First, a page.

Postal services in Hilo commenced in 1858. However, when the Hawaiian Islands became a territory of the US in 1900, officials determined that both postal and court facilities should be expanded to better serve the citizens. (GSA)
Likewise, a need was expressed in governmental correspondence for new federal and Territorial offices. Successive early Territorial governors agreed that a new federal office building should be constructed in Hilo. (NPS)
“A block was set aside in Hilo for public building purposes. Governor Frear recommended that it be cut in two, one half for federal purposes and the other half for territorial purposes.”
“Congress accented this proposal on condition that the government sell all the building then on the properties and devote the proceeds to building roads around and through the property as divided.” (Hawaiian Gazette, November 12, 1912)
New York architect Henry Whitfield designed the new building in 1915. Whitfield, who was Andrew Carnegie’s brother-in-law, had just completed the design for the Honolulu Carnegie Library. Whitfield designed the building in the Mediterranean Renaissance Revival style, which blends traditional classical architecture with features more suited to a tropical climate. (GSA)
“…the contract for the erection of the Hilo federal building had been let to the Campbell Construction Company of Salt Lake City at its bid of $185,522”. (Honolulu Star-Bulletin, April 10, 1914)
“Twenty-five per cent of the Hilo federal building is completed. One-fourth of the structure is finished; three-fourths more has to be done before the structure can be handed over to the eager public.”
“This good news will probably cause a stir or surprise in Honolulu, where they are still fighting and squabbling over the site for their federal building.”
“Hilo knew what she wanted some years ago and she has what she wants right now in the shape of a rapidly growing, federal building.” (Honolulu Star-Bulletin, November 8, 1917)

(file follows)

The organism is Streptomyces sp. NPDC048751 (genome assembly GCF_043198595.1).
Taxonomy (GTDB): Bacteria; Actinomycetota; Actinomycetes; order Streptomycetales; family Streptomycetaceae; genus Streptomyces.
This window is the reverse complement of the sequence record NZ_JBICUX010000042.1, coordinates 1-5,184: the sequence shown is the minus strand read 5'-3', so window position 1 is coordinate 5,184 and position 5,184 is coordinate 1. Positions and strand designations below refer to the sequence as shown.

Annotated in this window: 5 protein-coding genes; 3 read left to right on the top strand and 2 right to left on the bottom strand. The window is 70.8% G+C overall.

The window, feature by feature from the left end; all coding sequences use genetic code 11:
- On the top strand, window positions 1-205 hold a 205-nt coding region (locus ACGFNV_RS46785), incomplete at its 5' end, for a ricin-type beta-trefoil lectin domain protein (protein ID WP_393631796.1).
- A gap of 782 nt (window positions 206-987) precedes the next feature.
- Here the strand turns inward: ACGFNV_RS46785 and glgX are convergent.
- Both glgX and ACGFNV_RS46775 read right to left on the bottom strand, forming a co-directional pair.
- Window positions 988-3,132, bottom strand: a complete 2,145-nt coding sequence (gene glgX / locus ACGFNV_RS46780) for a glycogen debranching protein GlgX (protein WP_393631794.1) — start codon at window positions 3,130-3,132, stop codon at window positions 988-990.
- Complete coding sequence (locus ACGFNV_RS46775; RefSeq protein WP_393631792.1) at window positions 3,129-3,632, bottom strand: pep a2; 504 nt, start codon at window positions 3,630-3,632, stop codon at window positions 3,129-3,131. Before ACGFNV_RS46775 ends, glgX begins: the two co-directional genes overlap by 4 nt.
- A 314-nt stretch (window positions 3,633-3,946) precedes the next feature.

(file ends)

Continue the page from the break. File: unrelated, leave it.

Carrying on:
“’There have been delays, sure, but we fully expect to have the Hilo federal building finished and ready for a house warming by November 1,’ declared Mr Campbell, who represents the mainland contractors who secured the big job a couple of years ago.”
“’I would suggest Thanksgiving Day as the one to celebrate on, and I hope the contractor will have something to be thankful about when the job is pau that is the right word, isn’t it for all through.’”
“The federal building job has been delayed from time to time by the usual red tape and pass-it-along stunts of the Washington authorities. … The first Intention was to have a house warming about Christmas time, but there is now no need to wait until then.” (Honolulu Star-Bulletin, May 17, 1916)
The building was one of the first in Hawaiʻi constructed using reinforced concrete, a technology that was common on the mainland. Construction was completed and the building occupied in 1917.
It originally functioned as a courthouse, post office and custom house. Other tenants included the Immigration Bureau, Agricultural Extension Service, Weather Bureau and Internal Revenue Service. (GSA)
The original portion of the building was a rectangular structure with a portico on the main (south) side and a projecting wing on the north side.
The original portion has a full basement, a raised first floor two stories in height which contained the post office, a second floor one story in height which contained the court functions, and a fourth-story clerestory with windows above the original courtroom. (NPS)
By the 1930s, tenants required more space and two wings were added to the building between 1936 and 1938. Louis A Simon, supervising architect of the US Treasury, designed the wings in a style compatible with that of the original building.
The three stories of the additions correspond to the first, mezzanine and third floors of the original building. The result was a U-shaped building with a deep front courtyard overlooked by open verandas on three sides.
The clerestory, or band of windows, admits light into the interior of the third story; there are five skylights on the building, including one on the penthouse roof, that also serve to illuminate the interior.
It still houses federal agencies, although the main US Post Office was moved to a new building near the local airport in 1978, leaving a branch operation in its place. The Third Circuit Court vacated its courtroom and ancillary facilities on the third floor in 1979.
On Memorial Day in 1922, the American Legion planted 17 royal palms along Kekaulike Street to commemorate Hawaiian citizens who died in World War I. (GSA)
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